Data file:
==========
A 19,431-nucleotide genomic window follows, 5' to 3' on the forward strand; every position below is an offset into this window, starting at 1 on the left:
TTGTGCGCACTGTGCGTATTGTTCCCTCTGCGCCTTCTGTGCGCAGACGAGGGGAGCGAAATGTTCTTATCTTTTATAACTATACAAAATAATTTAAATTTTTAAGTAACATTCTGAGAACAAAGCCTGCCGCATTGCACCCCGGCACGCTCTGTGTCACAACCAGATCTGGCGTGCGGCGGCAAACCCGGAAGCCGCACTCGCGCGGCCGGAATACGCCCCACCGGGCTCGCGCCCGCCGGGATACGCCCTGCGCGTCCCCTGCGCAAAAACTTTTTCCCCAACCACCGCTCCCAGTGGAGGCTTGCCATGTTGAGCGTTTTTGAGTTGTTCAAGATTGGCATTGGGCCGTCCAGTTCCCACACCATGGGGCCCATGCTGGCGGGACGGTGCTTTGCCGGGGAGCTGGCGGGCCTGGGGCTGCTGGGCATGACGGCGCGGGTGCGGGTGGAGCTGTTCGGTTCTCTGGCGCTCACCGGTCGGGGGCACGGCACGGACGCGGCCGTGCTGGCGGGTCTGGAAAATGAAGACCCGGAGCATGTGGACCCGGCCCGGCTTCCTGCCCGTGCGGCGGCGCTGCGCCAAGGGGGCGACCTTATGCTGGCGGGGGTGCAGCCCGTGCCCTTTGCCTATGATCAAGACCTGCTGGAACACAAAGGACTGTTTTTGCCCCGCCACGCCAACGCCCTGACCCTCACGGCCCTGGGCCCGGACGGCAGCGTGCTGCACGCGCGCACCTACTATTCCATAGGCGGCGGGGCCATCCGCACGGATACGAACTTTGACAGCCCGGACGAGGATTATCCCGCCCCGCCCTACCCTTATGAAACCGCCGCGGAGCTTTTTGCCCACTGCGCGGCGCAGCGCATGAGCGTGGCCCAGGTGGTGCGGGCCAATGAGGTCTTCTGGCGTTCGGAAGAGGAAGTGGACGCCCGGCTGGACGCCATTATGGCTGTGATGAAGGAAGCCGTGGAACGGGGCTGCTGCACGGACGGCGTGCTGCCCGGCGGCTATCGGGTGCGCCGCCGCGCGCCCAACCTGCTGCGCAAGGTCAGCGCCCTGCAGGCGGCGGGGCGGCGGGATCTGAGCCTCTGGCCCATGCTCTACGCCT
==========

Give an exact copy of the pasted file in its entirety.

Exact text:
A 19,431-nucleotide genomic window follows, 5' to 3' on the forward strand; every position below is an offset into this window, starting at 1 on the left:
TTGTGCGCACTGTGCGTATTGTTCCCTCTGCGCCTTCTGTGCGCAGACGAGGGGAGCGAAATGTTCTTATCTTTTATAACTATACAAAATAATTTAAATTTTTAAGTAACATTCTGAGAACAAAGCCTGCCGCATTGCACCCCGGCACGCTCTGTGTCACAACCAGATCTGGCGTGCGGCGGCAAACCCGGAAGCCGCACTCGCGCGGCCGGAATACGCCCCACCGGGCTCGCGCCCGCCGGGATACGCCCTGCGCGTCCCCTGCGCAAAAACTTTTTCCCCAACCACCGCTCCCAGTGGAGGCTTGCCATGTTGAGCGTTTTTGAGTTGTTCAAGATTGGCATTGGGCCGTCCAGTTCCCACACCATGGGGCCCATGCTGGCGGGACGGTGCTTTGCCGGGGAGCTGGCGGGCCTGGGGCTGCTGGGCATGACGGCGCGGGTGCGGGTGGAGCTGTTCGGTTCTCTGGCGCTCACCGGTCGGGGGCACGGCACGGACGCGGCCGTGCTGGCGGGTCTGGAAAATGAAGACCCGGAGCATGTGGACCCGGCCCGGCTTCCTGCCCGTGCGGCGGCGCTGCGCCAAGGGGGCGACCTTATGCTGGCGGGGGTGCAGCCCGTGCCCTTTGCCTATGATCAAGACCTGCTGGAACACAAAGGACTGTTTTTGCCCCGCCACGCCAACGCCCTGACCCTCACGGCCCTGGGCCCGGACGGCAGCGTGCTGCACGCGCGCACCTACTATTCCATAGGCGGCGGGGCCATCCGCACGGATACGAACTTTGACAGCCCGGACGAGGATTATCCCGCCCCGCCCTACCCTTATGAAACCGCCGCGGAGCTTTTTGCCCACTGCGCGGCGCAGCGCATGAGCGTGGCCCAGGTGGTGCGGGCCAATGAGGTCTTCTGGCGTTCGGAAGAGGAAGTGGACGCCCGGCTGGACGCCATTATGGCTGTGATGAAGGAAGCCGTGGAACGGGGCTGCTGCACGGACGGCGTGCTGCCCGGCGGCTATCGGGTGCGCCGCCGCGCGCCCAACCTGCTGCGCAAGGTCAGCGCCCTGCAGGCGGCGGGGCGGCGGGATCTGAGCCTCTGGCCCATGCTCTACGCCT